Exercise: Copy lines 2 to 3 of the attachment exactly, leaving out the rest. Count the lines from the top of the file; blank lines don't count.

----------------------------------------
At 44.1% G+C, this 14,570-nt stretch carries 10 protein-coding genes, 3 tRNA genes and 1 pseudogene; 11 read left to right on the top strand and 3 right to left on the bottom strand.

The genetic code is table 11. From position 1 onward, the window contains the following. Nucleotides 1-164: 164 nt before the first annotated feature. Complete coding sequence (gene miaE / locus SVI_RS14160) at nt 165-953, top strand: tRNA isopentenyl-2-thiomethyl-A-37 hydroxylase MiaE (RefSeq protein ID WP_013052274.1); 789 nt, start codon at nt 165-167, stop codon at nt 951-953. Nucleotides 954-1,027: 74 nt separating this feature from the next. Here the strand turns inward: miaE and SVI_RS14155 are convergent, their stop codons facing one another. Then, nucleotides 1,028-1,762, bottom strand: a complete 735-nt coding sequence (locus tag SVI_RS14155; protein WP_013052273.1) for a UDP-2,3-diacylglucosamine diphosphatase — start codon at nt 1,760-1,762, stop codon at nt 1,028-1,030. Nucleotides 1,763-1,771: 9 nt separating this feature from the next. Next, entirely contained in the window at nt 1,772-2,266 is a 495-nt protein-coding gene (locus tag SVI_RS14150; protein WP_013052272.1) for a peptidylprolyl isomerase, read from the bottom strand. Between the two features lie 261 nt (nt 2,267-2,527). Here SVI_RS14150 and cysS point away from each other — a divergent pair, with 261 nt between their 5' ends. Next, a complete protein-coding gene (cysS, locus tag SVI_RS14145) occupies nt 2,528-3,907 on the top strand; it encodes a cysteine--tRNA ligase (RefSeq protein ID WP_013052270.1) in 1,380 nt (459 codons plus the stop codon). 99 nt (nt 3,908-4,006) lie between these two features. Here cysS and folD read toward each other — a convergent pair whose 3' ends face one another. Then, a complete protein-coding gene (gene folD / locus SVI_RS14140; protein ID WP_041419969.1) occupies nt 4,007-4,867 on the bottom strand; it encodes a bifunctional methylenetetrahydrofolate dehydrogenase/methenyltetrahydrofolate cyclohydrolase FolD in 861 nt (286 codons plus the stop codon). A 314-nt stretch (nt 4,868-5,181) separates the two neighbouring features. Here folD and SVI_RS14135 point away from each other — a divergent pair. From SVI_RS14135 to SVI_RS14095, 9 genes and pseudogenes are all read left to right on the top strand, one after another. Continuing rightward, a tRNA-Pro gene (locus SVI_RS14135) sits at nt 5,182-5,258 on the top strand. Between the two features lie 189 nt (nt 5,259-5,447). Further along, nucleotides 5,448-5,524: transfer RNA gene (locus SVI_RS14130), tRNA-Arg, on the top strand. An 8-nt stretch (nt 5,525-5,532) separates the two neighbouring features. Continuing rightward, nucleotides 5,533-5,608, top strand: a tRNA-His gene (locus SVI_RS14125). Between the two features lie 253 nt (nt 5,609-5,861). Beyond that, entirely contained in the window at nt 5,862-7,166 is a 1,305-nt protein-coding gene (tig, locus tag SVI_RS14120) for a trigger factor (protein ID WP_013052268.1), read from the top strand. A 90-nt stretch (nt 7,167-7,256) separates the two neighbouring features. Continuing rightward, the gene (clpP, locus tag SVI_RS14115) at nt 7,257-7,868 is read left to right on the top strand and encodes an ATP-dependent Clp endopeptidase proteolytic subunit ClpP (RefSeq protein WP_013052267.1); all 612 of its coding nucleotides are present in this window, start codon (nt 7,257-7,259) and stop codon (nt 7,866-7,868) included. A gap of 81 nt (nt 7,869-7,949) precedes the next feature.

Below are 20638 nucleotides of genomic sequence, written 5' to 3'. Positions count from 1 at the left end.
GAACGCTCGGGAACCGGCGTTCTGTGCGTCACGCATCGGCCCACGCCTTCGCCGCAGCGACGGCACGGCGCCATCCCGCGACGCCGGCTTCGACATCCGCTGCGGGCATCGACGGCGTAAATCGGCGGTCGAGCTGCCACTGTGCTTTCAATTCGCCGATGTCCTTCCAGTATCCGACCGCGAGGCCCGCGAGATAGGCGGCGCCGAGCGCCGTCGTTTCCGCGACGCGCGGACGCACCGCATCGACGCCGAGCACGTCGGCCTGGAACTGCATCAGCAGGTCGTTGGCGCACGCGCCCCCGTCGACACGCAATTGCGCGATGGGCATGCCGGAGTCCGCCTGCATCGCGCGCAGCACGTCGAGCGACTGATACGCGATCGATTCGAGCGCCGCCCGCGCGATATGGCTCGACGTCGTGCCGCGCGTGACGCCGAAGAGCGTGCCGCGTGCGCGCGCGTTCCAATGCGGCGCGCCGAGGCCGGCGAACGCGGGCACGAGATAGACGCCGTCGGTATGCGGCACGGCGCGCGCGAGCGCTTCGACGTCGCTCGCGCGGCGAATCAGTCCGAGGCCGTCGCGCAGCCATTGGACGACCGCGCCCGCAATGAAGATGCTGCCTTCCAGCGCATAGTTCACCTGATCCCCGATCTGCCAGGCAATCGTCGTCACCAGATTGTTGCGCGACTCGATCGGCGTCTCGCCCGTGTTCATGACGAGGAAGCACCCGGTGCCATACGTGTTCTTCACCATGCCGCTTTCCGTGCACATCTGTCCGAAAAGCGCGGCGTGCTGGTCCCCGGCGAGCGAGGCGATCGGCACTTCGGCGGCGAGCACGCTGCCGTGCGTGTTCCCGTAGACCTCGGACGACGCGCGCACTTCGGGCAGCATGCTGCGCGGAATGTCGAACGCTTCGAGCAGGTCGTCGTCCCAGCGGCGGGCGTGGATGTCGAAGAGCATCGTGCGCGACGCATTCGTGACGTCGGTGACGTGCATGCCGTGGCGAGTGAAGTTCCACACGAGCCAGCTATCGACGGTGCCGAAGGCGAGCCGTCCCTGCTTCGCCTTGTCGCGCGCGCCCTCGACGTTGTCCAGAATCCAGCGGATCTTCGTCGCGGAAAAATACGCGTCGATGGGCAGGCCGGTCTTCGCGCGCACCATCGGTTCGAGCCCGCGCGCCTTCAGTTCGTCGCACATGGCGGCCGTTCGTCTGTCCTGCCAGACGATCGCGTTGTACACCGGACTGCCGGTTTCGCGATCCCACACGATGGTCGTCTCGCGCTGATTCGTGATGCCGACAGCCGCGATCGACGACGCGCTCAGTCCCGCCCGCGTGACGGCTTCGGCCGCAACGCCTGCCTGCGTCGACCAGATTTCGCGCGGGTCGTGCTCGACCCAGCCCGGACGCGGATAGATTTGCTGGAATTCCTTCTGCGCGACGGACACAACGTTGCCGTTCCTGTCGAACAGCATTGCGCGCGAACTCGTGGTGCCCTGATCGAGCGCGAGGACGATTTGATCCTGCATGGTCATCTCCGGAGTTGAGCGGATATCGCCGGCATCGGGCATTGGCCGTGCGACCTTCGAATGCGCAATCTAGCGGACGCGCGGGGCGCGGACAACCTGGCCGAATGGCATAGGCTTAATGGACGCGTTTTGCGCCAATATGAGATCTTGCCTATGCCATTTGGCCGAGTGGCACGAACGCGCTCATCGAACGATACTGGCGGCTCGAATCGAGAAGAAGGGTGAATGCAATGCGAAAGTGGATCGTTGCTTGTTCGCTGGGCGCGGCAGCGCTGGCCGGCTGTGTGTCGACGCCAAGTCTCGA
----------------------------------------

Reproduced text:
The genetic code is table 11. From position 1 onward, the window contains the following. Nucleotides 1-164: 164 nt before the first annotated feature. Complete coding sequence (gene miaE / locus SVI_RS14160) at nt 165-953, top strand: tRNA isopentenyl-2-thiomethyl-A-37 hydroxylase MiaE (RefSeq protein ID WP_013052274.1); 789 nt, start codon at nt 165-167, stop codon at nt 951-953. Nucleotides 954-1,027: 74 nt separating this feature from the next. Here the strand turns inward: miaE and SVI_RS14155 are convergent, their stop codons facing one another. Then, nucleotides 1,028-1,762, bottom strand: a complete 735-nt coding sequence (locus tag SVI_RS14155; protein WP_013052273.1) for a UDP-2,3-diacylglucosamine diphosphatase — start codon at nt 1,760-1,762, stop codon at nt 1,028-1,030. Nucleotides 1,763-1,771: 9 nt separating this feature from the next. Next, entirely contained in the window at nt 1,772-2,266 is a 495-nt protein-coding gene (locus tag SVI_RS14150; protein WP_013052272.1) for a peptidylprolyl isomerase, read from the bottom strand. Between the two features lie 261 nt (nt 2,267-2,527). Here SVI_RS14150 and cysS point away from each other — a divergent pair, with 261 nt between their 5' ends. Next, a complete protein-coding gene (cysS, locus tag SVI_RS14145) occupies nt 2,528-3,907 on the top strand; it encodes a cysteine--tRNA ligase (RefSeq protein ID WP_013052270.1) in 1,380 nt (459 codons plus the stop codon). 99 nt (nt 3,908-4,006) lie between these two features. Here cysS and folD read toward each other — a convergent pair whose 3' ends face one another. Then, a complete protein-coding gene (gene folD / locus SVI_RS14140; protein ID WP_041419969.1) occupies nt 4,007-4,867 on the bottom strand; it encodes a bifunctional methylenetetrahydrofolate dehydrogenase/methenyltetrahydrofolate cyclohydrolase FolD in 861 nt (286 codons plus the stop codon). A 314-nt stretch (nt 4,868-5,181) separates the two neighbouring features. Here folD and SVI_RS14135 point away from each other — a divergent pair. From SVI_RS14135 to SVI_RS14095, 9 genes and pseudogenes are all read left to right on the top strand, one after another. Continuing rightward, a tRNA-Pro gene (locus SVI_RS14135) sits at nt 5,182-5,258 on the top strand. Between the two features lie 189 nt (nt 5,259-5,447). Further along, nucleotides 5,448-5,524: transfer RNA gene (locus SVI_RS14130), tRNA-Arg, on the top strand. An 8-nt stretch (nt 5,525-5,532) separates the two neighbouring features. Continuing rightward, nucleotides 5,533-5,608, top strand: a tRNA-His gene (locus SVI_RS14125). Between the two features lie 253 nt (nt 5,609-5,861). Beyond that, entirely contained in the window at nt 5,862-7,166 is a 1,305-nt protein-coding gene (tig, locus tag SVI_RS14120) for a trigger factor (protein ID WP_013052268.1), read from the top strand. A 90-nt stretch (nt 7,167-7,256) separates the two neighbouring features. Continuing rightward, the gene (clpP, locus tag SVI_RS14115) at nt 7,257-7,868 is read left to right on the top strand and encodes an ATP-dependent Clp endopeptidase proteolytic subunit ClpP (RefSeq protein WP_013052267.1); all 612 of its coding nucleotides are present in this window, start codon (nt 7,257-7,259) and stop codon (nt 7,866-7,868) included. A gap of 81 nt (nt 7,869-7,949) precedes the next feature.

Below are 20638 nucleotides of genomic sequence, written 5' to 3'. Positions count from 1 at the left end.